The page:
Summary: "Jesus did that to the extent of surrendering Himself to the Father’s will and dying on the cross for our salvation. You don’t get more other-centered than that."

Twenty-Second Sunday in Ordinary Time 2016

Almost forty years ago, the movie Alien frightened a couple of generations of Americans with its notion that a monster could grow inside someone’s chest and then burst out to cause death and destruction. But that notion was not new. Jesus ben Sira, author of our first reading, came up with the notion when he wrote: “The affliction of the proud has no healing, for a plant of wickedness has taken root in him.” Thomas Merton taught that “Pride makes us artificial and humility makes us real.”

The culture is no help with pride, any more than any other area of life. We are from our earliest days told how wonderful we are by our parents, grandparents, and every other relative–unless we are a younger brother or sister. Those of you with siblings know that one cannot become too self-centered in a large family; there is always a brother or sister to remind us of our various weaknesses. But large families are no longer the norm. The epitome of this phenomenon may be families in mainland China, where for two generations the communist rulers have decreed that families may have only one child. Since male children were favored in that culture, many female offspring were either aborted or otherwise disposed of. The result is what is called the “little emperor,” a coddled only child who is the sole hope of the parents and grandparents. It’s easy to develop an exaggerated opinion of oneself in such circumstances.

Our Gospel takes a little different look at pride. It’s almost like a wisdom parable, in which Jesus, very much in the style of Jesus ben Sira, gives practical advice for behavior in exalted company. “Take the lowest seat of honor,” He tells us. It reminds me of the old poem, “He who is down need fear no fall.” There’s no way for a private to be demoted–at least I don’t know of any. When you assume a humble stance, there’s a chance for elevation. When you take a place of honor, the host just might have that seat in mind for somebody else, and then you get embarrassed. Some good practical advice.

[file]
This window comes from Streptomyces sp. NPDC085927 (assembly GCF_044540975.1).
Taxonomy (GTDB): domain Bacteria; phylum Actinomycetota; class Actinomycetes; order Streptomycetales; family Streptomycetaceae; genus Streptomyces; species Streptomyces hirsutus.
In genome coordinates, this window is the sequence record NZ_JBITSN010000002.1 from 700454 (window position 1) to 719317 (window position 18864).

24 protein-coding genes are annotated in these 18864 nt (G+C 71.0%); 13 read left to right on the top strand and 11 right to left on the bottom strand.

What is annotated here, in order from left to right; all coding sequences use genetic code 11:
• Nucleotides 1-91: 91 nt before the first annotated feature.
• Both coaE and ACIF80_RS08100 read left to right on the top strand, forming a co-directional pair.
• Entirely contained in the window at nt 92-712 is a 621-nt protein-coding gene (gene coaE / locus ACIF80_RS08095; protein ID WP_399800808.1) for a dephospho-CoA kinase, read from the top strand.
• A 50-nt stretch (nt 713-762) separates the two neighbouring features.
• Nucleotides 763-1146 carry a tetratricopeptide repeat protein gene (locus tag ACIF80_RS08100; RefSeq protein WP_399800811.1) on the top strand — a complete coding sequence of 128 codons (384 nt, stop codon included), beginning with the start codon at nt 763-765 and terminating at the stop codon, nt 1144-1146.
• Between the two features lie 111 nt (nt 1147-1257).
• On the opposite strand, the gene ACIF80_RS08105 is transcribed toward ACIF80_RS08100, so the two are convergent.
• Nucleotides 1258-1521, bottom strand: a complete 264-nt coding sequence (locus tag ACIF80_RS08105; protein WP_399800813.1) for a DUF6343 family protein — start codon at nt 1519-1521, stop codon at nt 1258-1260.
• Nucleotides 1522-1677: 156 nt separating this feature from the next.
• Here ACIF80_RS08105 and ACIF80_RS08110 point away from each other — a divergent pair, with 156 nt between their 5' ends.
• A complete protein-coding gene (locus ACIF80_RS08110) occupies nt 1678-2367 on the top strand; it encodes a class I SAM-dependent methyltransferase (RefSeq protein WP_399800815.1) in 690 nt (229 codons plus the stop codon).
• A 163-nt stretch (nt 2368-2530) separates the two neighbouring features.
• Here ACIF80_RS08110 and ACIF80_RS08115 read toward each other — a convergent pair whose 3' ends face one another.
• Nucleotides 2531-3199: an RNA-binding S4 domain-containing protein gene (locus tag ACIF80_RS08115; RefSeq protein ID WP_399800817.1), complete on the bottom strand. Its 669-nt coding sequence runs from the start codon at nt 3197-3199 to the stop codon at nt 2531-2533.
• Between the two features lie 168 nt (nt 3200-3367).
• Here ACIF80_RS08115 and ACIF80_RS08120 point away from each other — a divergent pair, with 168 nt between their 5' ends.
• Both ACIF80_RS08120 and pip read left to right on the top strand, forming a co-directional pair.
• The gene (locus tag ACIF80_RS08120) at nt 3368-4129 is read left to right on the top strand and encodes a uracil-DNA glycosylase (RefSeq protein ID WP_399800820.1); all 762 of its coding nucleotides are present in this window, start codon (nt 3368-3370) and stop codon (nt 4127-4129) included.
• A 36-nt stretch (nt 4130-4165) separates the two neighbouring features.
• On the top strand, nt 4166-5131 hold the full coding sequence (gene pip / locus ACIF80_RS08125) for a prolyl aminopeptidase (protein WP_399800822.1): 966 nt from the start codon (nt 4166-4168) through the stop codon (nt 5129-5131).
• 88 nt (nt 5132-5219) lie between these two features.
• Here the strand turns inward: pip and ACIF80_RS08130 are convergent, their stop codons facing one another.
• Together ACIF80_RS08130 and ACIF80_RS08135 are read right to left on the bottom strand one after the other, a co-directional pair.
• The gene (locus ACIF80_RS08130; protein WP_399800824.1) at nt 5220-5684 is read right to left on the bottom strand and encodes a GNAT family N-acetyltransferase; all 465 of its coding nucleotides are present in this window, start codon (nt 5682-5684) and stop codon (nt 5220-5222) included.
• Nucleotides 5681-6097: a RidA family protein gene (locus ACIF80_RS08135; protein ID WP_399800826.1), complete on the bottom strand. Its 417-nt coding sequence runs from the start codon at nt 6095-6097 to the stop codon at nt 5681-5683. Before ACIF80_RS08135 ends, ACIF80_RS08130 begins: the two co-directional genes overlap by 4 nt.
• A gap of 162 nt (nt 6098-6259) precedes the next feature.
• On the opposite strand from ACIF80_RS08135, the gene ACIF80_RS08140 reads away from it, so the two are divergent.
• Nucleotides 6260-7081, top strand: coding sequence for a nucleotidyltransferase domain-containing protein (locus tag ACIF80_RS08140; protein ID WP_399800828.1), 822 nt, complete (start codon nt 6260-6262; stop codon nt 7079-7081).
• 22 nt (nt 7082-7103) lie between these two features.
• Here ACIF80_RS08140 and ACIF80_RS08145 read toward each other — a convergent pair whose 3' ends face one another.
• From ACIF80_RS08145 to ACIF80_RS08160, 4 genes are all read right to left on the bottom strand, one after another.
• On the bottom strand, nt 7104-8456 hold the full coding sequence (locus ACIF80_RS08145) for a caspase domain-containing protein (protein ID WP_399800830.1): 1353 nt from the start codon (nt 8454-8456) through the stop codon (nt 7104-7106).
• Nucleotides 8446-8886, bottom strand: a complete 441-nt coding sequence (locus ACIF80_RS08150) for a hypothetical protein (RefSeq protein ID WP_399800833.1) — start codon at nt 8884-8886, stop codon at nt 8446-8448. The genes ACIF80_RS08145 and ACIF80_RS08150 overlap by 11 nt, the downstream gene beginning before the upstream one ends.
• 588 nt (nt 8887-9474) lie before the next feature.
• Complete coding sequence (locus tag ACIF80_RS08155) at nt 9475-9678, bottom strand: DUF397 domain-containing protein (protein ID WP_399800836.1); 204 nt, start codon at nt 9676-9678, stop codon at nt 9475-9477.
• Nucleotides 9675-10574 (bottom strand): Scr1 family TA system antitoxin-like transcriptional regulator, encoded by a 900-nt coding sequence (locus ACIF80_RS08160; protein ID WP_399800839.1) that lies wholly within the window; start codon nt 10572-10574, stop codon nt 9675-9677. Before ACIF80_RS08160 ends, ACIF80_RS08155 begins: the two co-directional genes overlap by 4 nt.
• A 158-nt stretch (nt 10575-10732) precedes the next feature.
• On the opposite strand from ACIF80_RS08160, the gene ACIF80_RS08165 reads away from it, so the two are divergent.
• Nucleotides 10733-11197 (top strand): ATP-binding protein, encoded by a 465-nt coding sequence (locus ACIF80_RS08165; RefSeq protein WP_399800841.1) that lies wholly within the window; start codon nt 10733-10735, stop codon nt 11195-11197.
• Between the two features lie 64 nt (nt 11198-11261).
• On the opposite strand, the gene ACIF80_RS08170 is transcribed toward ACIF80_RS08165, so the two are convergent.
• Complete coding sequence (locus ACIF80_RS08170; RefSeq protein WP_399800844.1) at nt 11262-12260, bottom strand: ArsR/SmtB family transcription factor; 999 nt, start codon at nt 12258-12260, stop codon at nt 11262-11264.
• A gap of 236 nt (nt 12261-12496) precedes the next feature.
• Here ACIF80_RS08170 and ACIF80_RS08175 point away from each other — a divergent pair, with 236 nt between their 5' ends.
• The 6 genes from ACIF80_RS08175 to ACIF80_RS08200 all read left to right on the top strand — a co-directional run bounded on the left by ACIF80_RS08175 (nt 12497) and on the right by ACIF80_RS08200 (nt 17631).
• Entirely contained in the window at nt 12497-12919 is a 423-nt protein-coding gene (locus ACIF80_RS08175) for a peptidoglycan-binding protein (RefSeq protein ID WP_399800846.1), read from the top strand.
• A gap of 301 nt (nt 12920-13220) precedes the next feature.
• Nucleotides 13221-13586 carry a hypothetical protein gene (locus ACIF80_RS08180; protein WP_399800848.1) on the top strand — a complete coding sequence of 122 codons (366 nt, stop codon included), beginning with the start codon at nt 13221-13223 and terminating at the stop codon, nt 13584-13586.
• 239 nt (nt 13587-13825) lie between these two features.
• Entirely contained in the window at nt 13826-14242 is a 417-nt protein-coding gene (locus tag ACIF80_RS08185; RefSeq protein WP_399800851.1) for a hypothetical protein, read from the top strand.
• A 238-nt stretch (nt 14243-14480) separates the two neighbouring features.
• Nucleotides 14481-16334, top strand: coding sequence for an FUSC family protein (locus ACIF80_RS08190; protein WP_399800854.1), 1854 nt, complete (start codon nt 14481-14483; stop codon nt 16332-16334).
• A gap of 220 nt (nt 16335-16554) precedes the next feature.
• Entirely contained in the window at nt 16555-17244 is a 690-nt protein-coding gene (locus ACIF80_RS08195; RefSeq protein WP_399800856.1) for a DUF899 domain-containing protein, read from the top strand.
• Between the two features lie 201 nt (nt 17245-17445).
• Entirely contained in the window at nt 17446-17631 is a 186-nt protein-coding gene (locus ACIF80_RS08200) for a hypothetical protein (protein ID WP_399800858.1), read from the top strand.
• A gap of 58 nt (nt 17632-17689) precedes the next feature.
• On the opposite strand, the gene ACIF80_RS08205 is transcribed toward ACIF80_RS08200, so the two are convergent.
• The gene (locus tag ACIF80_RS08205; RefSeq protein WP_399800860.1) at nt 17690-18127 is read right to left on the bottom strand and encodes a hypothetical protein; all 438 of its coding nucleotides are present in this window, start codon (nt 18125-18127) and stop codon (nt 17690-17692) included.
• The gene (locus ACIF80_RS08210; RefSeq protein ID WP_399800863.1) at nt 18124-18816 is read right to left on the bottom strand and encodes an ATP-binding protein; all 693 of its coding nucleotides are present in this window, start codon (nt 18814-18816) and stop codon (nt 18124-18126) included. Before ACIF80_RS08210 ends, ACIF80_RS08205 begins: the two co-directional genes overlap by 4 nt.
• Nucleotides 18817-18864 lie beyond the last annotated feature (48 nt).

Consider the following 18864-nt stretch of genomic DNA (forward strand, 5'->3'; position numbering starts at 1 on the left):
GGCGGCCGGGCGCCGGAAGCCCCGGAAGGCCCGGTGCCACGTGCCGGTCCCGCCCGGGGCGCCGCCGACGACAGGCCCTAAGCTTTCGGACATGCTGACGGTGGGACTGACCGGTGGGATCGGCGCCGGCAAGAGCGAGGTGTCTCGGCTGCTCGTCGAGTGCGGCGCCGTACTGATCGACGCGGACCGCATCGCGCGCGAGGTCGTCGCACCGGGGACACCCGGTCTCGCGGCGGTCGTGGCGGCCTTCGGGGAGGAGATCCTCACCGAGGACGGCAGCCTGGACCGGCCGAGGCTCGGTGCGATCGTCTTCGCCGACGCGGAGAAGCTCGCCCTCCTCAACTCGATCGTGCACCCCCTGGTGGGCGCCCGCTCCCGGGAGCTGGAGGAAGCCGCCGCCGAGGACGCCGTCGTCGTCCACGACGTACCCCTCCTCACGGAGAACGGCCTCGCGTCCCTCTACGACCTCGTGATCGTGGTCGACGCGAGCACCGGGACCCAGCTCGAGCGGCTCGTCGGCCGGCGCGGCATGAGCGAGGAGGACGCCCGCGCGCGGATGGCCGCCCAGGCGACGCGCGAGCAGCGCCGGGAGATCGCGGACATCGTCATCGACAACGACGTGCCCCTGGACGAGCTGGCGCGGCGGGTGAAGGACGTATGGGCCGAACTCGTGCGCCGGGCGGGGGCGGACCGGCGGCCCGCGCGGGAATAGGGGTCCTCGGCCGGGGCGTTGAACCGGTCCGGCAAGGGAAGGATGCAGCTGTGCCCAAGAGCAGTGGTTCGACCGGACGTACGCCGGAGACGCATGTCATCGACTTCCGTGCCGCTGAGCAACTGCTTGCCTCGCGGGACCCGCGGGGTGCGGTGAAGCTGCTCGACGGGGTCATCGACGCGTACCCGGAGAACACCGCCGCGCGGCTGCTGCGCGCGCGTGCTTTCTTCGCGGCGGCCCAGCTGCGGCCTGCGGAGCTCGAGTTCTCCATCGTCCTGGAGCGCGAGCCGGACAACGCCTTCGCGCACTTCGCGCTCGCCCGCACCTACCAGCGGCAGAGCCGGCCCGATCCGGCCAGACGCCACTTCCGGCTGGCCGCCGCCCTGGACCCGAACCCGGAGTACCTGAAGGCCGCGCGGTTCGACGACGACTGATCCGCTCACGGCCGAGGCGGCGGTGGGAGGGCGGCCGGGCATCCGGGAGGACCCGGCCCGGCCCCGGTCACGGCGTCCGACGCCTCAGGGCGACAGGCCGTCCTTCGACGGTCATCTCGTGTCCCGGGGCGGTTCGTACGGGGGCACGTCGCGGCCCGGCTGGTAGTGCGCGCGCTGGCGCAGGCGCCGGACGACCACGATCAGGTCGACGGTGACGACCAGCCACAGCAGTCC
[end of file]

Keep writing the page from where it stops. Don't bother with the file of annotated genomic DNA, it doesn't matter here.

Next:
As usual, however, Jesus has more in mind. There’s always a moral lesson. “Every one who exalts himself will be humbled, and he who humbles himself will be exalted.” Jesus wants us to ask ourselves this question: “who is most important to me?” Children who can answer that question, if they are brutally honest with the question, would say, “Well, I am, of course.” That leads sometimes to very bratty behavior. But Jesus wants us to be perfect, complete human beings, as He was. He wants us to be divinized, suited for eternal union with the Blessed Trinity. The only way we can become what God destined us to be is to act and think and feel as Jesus did. He was so much the incarnation of the Divine Love that He treated everyone else as more important than Himself. He did that to the extent of surrendering Himself to the Father’s will and dying on the cross for our salvation. You don’t get more other-centered than that.

So now look at the Gospel in the light of this reality. St. Paul expressed it so well in his letter to the church at Philippi: “Have this mind among yourselves, which was in Christ Jesus, 6 who, though he was in the form of God, did not count equality with God a thing to be grasped, 7 but emptied himself, taking the form of a servant, being born in the likeness of men. 8 And being found in human form he humbled himself and became obedient unto death, even death on a cross. 9 Therefore God has highly exalted him and bestowed on him the name which is above every name, 10 that at the name of Jesus every knee should bow, in heaven and on earth and under the earth, 11 and every tongue confess that Jesus Christ is Lord, to the glory of God the Father.” Isn’t that exactly how Jesus lived out the saying “Every one who exalts himself will be humbled, and he who humbles himself will be exalted”? Isn’t that why we can talk about His sprinkled blood being more eloquent than that of Abel, the first martyr?

What practical application, then, should we take into this next week? How do we live out the Gospel between now and the Labor Day weekend? We can take heart from our patron’s first encyclical, written soon after he became Pope a hundred and thirteen years ago: we must do our part in the struggle to win large numbers of people to Christ, so that they can, in turn, become “promoters of His knowledge and love which are the road to true and solid happiness.” This is how he wanted the Church to “restore all things in Christ.”

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